Here, Manchester City Council’s tactics seem to latch onto at least some of the problems. ‘Enforcement’ officers give out fairly stringent fines (still £80, although the upper limit has been increased to £150) if they catch you dropping pork pie crumbs, according to a recent MEN article. Cynics may think of this as more of a money-making exercise than a true deterrent, but at least the cash is ring-fenced towards the costs of cleaning up (when contacted, Manchester City Council said they were 'considering whether to increase the Fixed Penalty Notice for littering', but that no final decision has been made. We also asked what has happened to the money raised so far and are awaiting a response).
But what is true of the city centre is not necessarily the case in other areas – the reasons suburbs struggle with litter are very different. Yes, litter louts still exist out in the ‘burbs, but they are not the main culprits. Instead the blame can be equally (if not more so) placed on fly-tippers, inadequate waste removal and waste from businesses.
I attended a residents’ association meeting in Moss Side where many of the complaints were about landlords dumping rubbish in alleys as they refitted their properties for rental (very often these landlords don’t even live in the area). Other concerns were about shops and businesses using public or residential bins, resulting in them overflowing with rubbish being blown onto the street, as well as a suggestion that the refuse collectors are not doing an adequate job of collecting the rubbish, whether through lack of time or equipment (though one lady sang the praises of her bin men – 'brilliant' was the verdict).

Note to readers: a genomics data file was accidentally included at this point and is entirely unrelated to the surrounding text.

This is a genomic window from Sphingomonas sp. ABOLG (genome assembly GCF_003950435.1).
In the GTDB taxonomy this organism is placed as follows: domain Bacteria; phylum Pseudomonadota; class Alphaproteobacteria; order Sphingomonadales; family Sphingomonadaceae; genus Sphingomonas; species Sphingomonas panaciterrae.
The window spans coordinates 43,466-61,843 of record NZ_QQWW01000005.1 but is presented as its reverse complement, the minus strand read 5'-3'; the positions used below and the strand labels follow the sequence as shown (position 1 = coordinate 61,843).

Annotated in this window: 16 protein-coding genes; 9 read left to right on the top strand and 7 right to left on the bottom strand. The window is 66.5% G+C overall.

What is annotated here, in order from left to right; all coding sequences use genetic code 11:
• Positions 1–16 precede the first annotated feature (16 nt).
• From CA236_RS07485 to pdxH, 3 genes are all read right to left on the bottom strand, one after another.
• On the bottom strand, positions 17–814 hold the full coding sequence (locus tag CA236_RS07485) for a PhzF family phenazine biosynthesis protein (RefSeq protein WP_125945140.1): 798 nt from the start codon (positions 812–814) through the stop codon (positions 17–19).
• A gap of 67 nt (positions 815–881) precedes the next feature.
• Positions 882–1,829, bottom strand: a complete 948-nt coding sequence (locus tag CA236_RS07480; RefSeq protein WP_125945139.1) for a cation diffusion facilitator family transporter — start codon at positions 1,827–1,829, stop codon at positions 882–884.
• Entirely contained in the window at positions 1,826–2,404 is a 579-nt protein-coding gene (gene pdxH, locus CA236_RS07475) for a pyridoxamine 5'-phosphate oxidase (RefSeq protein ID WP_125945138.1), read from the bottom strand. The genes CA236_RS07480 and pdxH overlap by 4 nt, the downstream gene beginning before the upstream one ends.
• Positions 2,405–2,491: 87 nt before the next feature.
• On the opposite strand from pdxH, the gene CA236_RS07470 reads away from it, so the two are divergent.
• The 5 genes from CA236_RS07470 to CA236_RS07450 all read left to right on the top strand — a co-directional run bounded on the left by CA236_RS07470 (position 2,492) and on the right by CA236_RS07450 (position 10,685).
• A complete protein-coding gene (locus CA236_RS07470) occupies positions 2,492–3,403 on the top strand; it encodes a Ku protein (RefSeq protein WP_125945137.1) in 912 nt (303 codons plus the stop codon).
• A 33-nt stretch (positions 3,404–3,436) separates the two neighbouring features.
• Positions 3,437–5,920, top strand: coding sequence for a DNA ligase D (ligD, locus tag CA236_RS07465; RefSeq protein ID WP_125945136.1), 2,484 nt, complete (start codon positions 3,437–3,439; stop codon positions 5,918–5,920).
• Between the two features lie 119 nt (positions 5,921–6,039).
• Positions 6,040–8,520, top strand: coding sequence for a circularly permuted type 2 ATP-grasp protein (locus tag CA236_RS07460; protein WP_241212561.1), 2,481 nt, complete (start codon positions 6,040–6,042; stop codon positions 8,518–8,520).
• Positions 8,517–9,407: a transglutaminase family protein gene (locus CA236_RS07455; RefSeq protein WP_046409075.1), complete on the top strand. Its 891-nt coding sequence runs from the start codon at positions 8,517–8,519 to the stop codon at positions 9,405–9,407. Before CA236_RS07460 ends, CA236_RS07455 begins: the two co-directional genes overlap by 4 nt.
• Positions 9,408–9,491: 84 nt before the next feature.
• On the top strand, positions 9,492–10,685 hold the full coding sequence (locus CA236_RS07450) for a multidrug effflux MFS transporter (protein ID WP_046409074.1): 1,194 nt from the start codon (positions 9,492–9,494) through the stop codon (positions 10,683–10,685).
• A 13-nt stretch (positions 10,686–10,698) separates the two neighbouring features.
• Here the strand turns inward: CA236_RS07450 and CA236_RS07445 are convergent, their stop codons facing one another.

Manchester City Council had its budget cut by almost a third in the period 2010-2016 by central government, so it is no surprise that waste management in all its forms has been squeezed. All of the Greater Manchester-area councils have decided to focus on chasing good recycling figures as the key to lowering costs. And it is true that, as people recycle, more money is saved - plus councils are (still) committed to recycling targets issued by the EU.